Changes in SF-36 scores within and between arms are summarized in Table 3. Scores at enrollment did not differ between the intervention arm and the control arm. There were no differences in the physical or mental health component summary scores from enrollment to 12 weeks within or between the intervention or control arms. While the median change in the physical sub-score was 0 for both arms, there was a wide range in changes from 0 to 12 weeks for this measure (controls median difference, 0; IQR, 0, 38; intervention median difference, 0; IQR, 0, 33). In addition, there was a suggestion of an increase in the vitality sub-score, a measure of energy and fatigue, observed in the intervention arm from enrollment to 12 weeks (median difference, 10; IQR, 0, 20). No other SF-36 sub-scores differed across time points within arms or between arms.

Table 3 General health-related quality of life at enrollment and 12 weeks among 41 colorectal cancer survivors participating in a 12-week digital health physical activity intervention


In this pilot RCT, we observed little change in overall HRQoL among CRC survivors participating in 12 weeks of physical activity trackers and daily text messages or usual care. However, we did note small improvements in functional well-being among CRC survivors randomized to the intervention, with no change in this domain among controls.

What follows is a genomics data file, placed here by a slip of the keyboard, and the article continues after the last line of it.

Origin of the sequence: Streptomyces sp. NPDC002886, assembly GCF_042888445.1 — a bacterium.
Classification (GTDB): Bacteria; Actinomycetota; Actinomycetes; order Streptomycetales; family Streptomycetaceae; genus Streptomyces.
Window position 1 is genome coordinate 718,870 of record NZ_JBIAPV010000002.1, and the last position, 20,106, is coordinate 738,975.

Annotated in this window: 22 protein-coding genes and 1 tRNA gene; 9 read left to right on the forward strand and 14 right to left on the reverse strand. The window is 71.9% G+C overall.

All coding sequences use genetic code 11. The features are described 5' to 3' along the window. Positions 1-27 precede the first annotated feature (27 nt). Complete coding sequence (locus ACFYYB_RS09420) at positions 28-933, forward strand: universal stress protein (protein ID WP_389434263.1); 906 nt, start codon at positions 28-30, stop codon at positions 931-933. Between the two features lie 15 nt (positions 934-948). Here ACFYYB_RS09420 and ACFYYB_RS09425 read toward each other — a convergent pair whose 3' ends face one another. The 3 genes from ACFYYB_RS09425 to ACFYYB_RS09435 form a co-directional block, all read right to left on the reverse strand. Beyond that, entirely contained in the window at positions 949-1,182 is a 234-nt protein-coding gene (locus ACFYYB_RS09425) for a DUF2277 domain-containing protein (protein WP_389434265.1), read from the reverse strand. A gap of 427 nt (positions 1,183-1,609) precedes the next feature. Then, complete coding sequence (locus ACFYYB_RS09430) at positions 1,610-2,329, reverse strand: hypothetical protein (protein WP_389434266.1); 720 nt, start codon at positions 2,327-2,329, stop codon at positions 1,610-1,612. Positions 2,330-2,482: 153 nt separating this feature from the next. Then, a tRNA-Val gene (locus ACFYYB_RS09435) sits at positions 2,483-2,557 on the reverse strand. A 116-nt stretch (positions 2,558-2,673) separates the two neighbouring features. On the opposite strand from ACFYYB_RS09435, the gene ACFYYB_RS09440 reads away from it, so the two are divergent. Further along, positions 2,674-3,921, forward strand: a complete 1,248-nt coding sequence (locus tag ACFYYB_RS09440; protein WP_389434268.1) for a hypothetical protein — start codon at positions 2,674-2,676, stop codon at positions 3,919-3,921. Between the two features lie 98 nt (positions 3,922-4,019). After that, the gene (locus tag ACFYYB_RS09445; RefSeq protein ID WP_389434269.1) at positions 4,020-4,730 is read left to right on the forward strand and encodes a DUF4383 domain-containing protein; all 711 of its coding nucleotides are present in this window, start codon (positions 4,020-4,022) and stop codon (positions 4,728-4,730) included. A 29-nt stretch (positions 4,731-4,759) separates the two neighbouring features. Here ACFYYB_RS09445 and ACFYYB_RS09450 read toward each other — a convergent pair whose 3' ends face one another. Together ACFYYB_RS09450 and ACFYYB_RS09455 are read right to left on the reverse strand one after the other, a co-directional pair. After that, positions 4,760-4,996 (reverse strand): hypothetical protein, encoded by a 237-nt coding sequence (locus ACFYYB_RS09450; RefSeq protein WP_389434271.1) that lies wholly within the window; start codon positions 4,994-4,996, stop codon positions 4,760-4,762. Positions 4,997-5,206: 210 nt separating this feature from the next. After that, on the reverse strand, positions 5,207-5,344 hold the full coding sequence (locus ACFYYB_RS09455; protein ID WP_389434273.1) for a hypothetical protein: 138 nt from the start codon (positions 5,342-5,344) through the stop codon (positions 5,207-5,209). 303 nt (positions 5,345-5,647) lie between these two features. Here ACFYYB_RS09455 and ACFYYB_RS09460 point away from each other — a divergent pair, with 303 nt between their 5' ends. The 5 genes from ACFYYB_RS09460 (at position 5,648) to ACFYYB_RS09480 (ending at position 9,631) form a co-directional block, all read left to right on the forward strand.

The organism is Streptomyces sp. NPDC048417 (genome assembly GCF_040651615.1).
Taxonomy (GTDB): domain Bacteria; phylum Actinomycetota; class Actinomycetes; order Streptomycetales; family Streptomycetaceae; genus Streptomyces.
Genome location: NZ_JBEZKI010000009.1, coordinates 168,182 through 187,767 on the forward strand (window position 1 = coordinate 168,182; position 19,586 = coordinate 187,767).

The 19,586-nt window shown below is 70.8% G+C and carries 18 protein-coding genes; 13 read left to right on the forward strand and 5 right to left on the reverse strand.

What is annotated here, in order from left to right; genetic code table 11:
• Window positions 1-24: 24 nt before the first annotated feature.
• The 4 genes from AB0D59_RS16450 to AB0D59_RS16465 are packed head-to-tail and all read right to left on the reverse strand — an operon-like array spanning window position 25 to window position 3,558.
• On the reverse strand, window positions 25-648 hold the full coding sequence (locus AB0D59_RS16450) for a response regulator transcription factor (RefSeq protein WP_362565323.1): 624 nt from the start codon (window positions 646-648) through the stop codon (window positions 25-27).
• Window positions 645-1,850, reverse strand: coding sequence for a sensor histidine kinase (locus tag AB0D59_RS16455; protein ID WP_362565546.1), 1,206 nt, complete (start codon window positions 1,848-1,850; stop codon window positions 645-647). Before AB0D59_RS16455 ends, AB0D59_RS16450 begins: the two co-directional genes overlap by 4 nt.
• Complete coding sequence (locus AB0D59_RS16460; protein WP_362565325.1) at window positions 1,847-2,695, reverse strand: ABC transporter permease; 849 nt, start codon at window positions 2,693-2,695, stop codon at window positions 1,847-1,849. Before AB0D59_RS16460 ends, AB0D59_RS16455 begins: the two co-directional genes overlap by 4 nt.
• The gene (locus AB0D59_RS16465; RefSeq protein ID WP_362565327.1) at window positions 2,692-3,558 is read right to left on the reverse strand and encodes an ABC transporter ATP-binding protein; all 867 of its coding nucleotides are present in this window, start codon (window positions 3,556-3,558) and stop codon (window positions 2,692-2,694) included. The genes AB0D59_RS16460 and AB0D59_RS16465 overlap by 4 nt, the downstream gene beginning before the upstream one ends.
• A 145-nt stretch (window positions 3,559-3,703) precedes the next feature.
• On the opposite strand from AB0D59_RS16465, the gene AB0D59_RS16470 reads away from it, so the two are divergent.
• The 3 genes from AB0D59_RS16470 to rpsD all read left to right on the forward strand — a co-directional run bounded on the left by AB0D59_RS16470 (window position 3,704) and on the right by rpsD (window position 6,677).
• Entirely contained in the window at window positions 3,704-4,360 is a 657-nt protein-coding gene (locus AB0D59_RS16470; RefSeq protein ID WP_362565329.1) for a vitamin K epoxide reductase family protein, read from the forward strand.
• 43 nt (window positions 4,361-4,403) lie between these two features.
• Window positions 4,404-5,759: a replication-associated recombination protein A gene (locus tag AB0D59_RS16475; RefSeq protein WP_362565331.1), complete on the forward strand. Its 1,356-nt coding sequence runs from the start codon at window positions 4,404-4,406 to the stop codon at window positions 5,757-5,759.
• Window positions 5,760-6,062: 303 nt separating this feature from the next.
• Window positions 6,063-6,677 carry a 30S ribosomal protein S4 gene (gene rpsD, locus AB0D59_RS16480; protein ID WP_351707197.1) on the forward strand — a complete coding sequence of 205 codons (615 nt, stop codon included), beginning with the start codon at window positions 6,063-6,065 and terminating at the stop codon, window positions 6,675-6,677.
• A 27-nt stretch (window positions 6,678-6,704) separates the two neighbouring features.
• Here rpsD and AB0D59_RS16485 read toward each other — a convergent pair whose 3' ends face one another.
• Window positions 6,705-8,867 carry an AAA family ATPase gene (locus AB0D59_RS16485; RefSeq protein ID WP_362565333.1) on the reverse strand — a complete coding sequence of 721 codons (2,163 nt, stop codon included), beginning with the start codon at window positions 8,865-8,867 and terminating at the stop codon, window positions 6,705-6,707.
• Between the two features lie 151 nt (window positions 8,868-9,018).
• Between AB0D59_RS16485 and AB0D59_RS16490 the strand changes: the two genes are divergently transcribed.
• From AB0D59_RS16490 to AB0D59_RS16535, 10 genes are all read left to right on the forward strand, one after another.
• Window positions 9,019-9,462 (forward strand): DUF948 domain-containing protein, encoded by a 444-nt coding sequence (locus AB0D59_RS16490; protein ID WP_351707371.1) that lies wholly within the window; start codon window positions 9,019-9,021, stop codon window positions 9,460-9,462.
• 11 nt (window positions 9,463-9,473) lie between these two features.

There may be several reasons for the overall lack of change in HRQoL observed in our pilot study. One explanation is the relatively high rates of physical activity among our study population at enrollment. Almost 90% (36 out of 41) of our survivors met or exceeded the recommended amount of physical activity of 150 min per week for cancer survivors at enrollment based on the accelerometers but were still eligible for participation because they had reported on the screening survey that they engaged in 30 min or more of exercise on fewer than 5 days per week [21]. Thus, participants may already have achieved near maximum benefits in HRQoL from physical activity prior to enrollment, which would minimize any observed effect of the digital health intervention on HRQoL. This finding should be considered in determining eligibility criteria for future larger-scale intervention trials, with consideration for targeting individuals with lower levels of physical activity at baseline.

Relatedly, participants at enrollment in both arms had HRQoL scores similar to the general population. The mean SF-36 physical and mental health component summary scores at enrollment in our participants were within the mean and one standard deviation of normalized scores for the US general population (mean 50 ± 10) [22]. This is consistent with prior studies, which have demonstrated near normalization of global HRQoL scores in CRC survivors 1 year after diagnosis [4]. In addition to enrolling inactive survivors, future studies should also target individuals with low HRQoL at enrollment in order to assess whether these survivors may benefit from a digital health physical activity intervention.